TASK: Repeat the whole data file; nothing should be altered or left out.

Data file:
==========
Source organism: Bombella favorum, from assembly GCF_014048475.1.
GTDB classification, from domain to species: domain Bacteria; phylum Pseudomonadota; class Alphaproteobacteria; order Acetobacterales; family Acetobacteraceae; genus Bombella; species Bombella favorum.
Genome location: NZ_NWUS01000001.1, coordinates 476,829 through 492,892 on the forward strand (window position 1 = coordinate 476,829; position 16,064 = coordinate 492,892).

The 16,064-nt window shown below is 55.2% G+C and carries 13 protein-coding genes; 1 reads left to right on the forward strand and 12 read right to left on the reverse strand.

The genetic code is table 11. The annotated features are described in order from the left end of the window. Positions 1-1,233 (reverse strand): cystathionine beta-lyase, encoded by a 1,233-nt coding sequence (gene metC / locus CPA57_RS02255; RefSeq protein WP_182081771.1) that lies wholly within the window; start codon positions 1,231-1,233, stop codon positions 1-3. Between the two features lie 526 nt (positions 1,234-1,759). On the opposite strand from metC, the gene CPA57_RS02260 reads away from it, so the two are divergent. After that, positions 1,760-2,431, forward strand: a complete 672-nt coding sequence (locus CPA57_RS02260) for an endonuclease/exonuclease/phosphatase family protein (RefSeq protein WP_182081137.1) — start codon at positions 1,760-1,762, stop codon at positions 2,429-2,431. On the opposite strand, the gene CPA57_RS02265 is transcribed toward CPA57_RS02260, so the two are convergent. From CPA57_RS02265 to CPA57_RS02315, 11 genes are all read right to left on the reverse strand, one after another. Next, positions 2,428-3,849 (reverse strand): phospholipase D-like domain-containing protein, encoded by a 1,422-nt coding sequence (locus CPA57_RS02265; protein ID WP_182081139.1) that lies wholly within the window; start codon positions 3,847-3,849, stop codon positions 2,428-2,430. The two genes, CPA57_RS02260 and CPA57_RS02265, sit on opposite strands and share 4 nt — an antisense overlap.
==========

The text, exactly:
Source organism: Bombella favorum, from assembly GCF_014048475.1.
GTDB classification, from domain to species: domain Bacteria; phylum Pseudomonadota; class Alphaproteobacteria; order Acetobacterales; family Acetobacteraceae; genus Bombella; species Bombella favorum.
Genome location: NZ_NWUS01000001.1, coordinates 476,829 through 492,892 on the forward strand (window position 1 = coordinate 476,829; position 16,064 = coordinate 492,892).

The 16,064-nt window shown below is 55.2% G+C and carries 13 protein-coding genes; 1 reads left to right on the forward strand and 12 read right to left on the reverse strand.

The genetic code is table 11. The annotated features are described in order from the left end of the window. Positions 1-1,233 (reverse strand): cystathionine beta-lyase, encoded by a 1,233-nt coding sequence (gene metC / locus CPA57_RS02255; RefSeq protein WP_182081771.1) that lies wholly within the window; start codon positions 1,231-1,233, stop codon positions 1-3. Between the two features lie 526 nt (positions 1,234-1,759). On the opposite strand from metC, the gene CPA57_RS02260 reads away from it, so the two are divergent. After that, positions 1,760-2,431, forward strand: a complete 672-nt coding sequence (locus CPA57_RS02260) for an endonuclease/exonuclease/phosphatase family protein (RefSeq protein WP_182081137.1) — start codon at positions 1,760-1,762, stop codon at positions 2,429-2,431. On the opposite strand, the gene CPA57_RS02265 is transcribed toward CPA57_RS02260, so the two are convergent. From CPA57_RS02265 to CPA57_RS02315, 11 genes are all read right to left on the reverse strand, one after another. Next, positions 2,428-3,849 (reverse strand): phospholipase D-like domain-containing protein, encoded by a 1,422-nt coding sequence (locus CPA57_RS02265; protein ID WP_182081139.1) that lies wholly within the window; start codon positions 3,847-3,849, stop codon positions 2,428-2,430. The two genes, CPA57_RS02260 and CPA57_RS02265, sit on opposite strands and share 4 nt — an antisense overlap.